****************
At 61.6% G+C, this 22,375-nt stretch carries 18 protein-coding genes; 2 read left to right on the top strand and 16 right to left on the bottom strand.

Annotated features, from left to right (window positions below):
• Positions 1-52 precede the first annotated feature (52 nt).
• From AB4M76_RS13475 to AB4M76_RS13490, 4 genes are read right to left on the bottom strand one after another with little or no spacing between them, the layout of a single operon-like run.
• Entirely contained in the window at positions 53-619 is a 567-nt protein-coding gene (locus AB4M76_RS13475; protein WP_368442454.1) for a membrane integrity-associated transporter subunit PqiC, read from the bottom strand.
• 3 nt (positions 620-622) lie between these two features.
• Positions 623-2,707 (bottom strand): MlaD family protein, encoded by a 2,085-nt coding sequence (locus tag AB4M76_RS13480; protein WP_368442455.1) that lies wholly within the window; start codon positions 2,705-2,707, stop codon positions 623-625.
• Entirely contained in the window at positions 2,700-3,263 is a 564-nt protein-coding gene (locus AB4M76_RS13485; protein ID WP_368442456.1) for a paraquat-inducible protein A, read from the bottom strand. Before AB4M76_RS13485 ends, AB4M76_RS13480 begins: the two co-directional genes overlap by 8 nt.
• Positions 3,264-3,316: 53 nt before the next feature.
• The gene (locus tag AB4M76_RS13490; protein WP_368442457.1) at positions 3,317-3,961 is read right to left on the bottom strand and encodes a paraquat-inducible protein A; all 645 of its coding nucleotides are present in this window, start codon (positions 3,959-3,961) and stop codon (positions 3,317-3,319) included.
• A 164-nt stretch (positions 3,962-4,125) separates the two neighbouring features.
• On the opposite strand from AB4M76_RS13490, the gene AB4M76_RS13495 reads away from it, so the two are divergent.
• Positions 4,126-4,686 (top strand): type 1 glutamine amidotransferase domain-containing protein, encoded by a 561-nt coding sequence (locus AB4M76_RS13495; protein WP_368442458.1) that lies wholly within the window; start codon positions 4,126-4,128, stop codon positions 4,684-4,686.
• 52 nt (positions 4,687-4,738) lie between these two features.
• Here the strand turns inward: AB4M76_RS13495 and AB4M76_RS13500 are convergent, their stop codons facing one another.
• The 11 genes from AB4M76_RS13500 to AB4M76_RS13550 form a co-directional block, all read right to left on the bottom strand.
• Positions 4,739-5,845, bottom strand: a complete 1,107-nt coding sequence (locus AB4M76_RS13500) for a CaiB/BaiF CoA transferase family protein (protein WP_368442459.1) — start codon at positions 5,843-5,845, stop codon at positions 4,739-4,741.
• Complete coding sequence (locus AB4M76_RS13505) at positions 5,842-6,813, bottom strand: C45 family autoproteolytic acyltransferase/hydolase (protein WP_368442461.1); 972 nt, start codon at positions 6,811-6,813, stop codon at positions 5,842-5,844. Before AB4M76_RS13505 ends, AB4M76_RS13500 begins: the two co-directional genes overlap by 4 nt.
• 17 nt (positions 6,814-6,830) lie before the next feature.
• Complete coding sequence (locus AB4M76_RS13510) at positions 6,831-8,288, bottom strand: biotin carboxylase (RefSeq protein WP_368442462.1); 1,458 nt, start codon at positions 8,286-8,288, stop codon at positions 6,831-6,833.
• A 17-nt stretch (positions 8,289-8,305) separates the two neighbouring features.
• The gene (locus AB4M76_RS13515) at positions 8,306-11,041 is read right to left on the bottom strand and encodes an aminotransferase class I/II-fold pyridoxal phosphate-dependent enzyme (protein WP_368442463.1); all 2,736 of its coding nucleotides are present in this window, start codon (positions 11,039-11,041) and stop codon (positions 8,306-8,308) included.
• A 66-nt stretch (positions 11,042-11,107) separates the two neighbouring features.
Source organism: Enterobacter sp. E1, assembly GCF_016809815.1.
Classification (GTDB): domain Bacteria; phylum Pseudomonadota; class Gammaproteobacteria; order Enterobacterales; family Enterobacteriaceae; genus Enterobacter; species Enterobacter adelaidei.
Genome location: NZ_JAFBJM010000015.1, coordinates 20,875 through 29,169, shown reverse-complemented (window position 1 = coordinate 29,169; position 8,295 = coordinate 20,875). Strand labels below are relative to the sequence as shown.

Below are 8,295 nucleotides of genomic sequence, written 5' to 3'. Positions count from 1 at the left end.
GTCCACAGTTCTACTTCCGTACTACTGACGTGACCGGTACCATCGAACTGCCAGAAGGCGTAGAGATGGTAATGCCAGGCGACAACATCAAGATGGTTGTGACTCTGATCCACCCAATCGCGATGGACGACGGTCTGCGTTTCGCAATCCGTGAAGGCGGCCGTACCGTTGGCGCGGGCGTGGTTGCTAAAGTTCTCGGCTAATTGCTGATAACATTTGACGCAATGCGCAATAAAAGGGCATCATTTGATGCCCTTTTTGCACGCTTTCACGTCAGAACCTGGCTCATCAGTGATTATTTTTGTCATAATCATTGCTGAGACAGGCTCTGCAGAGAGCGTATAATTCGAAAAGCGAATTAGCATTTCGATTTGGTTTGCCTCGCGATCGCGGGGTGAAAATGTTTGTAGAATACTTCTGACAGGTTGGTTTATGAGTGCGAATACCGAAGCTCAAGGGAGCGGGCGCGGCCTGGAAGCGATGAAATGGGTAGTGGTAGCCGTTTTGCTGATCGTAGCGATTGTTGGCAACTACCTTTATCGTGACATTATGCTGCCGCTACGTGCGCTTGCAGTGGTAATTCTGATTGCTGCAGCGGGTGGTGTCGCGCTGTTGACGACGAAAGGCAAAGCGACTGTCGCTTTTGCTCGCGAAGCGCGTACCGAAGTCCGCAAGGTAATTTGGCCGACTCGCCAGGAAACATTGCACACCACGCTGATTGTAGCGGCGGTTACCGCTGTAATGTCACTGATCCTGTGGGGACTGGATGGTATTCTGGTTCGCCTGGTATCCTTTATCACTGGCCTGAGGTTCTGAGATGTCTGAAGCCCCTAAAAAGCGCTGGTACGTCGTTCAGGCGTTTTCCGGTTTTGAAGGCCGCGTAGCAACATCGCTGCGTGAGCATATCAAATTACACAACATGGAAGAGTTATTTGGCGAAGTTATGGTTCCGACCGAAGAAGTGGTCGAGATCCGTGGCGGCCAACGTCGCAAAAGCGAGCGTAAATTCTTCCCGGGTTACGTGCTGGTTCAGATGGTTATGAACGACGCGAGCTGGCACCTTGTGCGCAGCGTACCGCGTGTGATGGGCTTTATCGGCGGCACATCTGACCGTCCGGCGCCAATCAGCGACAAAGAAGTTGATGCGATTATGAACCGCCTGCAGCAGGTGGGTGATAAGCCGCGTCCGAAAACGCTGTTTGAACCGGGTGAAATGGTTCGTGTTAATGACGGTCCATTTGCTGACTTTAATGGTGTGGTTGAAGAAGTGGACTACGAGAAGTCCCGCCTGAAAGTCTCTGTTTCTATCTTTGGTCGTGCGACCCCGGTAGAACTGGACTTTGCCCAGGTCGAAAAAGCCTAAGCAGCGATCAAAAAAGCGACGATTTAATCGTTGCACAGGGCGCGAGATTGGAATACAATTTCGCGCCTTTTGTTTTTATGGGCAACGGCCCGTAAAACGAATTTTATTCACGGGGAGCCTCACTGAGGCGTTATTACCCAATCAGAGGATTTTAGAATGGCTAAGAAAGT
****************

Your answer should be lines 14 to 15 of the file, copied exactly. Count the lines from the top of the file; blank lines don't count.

• 52 nt (positions 4,687-4,738) lie between these two features.
• Here the strand turns inward: AB4M76_RS13495 and AB4M76_RS13500 are convergent, their stop codons facing one another.